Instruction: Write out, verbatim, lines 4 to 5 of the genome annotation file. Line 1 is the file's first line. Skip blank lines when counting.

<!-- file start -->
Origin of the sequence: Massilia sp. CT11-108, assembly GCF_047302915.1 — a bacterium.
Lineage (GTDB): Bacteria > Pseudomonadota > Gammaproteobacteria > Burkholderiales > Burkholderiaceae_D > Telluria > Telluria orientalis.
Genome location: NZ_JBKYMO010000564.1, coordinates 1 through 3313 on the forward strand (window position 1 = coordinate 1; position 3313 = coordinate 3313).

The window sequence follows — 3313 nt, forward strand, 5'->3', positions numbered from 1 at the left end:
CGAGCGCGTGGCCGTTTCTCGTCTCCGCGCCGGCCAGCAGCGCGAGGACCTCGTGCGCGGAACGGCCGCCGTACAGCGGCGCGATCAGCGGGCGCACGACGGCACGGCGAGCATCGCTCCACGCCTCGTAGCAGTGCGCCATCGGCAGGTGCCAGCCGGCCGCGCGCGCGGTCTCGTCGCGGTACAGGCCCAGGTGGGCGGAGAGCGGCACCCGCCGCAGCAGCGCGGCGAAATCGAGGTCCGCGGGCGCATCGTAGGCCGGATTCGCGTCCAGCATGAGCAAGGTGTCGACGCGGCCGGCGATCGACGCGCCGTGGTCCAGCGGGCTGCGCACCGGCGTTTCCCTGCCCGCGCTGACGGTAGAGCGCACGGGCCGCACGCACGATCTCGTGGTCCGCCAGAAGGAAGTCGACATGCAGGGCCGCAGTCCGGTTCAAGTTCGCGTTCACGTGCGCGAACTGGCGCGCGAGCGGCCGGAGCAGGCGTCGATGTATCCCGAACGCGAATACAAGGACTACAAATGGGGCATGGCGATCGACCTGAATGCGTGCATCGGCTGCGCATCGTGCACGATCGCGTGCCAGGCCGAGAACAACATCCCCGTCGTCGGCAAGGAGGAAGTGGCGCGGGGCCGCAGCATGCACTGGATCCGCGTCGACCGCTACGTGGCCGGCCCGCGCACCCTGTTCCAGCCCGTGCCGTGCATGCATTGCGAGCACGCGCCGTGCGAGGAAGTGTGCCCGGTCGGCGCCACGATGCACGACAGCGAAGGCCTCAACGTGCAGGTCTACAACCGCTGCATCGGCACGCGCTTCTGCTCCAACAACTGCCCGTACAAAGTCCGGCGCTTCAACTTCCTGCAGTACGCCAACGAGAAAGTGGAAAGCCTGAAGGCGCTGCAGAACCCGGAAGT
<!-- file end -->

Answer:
The window sequence follows — 3313 nt, forward strand, 5'->3', positions numbered from 1 at the left end:
CGAGCGCGTGGCCGTTTCTCGTCTCCGCGCCGGCCAGCAGCGCGAGGACCTCGTGCGCGGAACGGCCGCCGTACAGCGGCGCGATCAGCGGGCGCACGACGGCACGGCGAGCATCGCTCCACGCCTCGTAGCAGTGCGCCATCGGCAGGTGCCAGCCGGCCGCGCGCGCGGTCTCGTCGCGGTACAGGCCCAGGTGGGCGGAGAGCGGCACCCGCCGCAGCAGCGCGGCGAAATCGAGGTCCGCGGGCGCATCGTAGGCCGGATTCGCGTCCAGCATGAGCAAGGTGTCGACGCGGCCGGCGATCGACGCGCCGTGGTCCAGCGGGCTGCGCACCGGCGTTTCCCTGCCCGCGCTGACGGTAGAGCGCACGGGCCGCACGCACGATCTCGTGGTCCGCCAGAAGGAAGTCGACATGCAGGGCCGCAGTCCGGTTCAAGTTCGCGTTCACGTGCGCGAACTGGCGCGCGAGCGGCCGGAGCAGGCGTCGATGTATCCCGAACGCGAATACAAGGACTACAAATGGGGCATGGCGATCGACCTGAATGCGTGCATCGGCTGCGCATCGTGCACGATCGCGTGCCAGGCCGAGAACAACATCCCCGTCGTCGGCAAGGAGGAAGTGGCGCGGGGCCGCAGCATGCACTGGATCCGCGTCGACCGCTACGTGGCCGGCCCGCGCACCCTGTTCCAGCCCGTGCCGTGCATGCATTGCGAGCACGCGCCGTGCGAGGAAGTGTGCCCGGTCGGCGCCACGATGCACGACAGCGAAGGCCTCAACGTGCAGGTCTACAACCGCTGCATCGGCACGCGCTTCTGCTCCAACAACTGCCCGTACAAAGTCCGGCGCTTCAACTTCCTGCAGTACGCCAACGAGAAAGTGGAAAGCCTGAAGGCGCTGCAGAACCCGGAAGT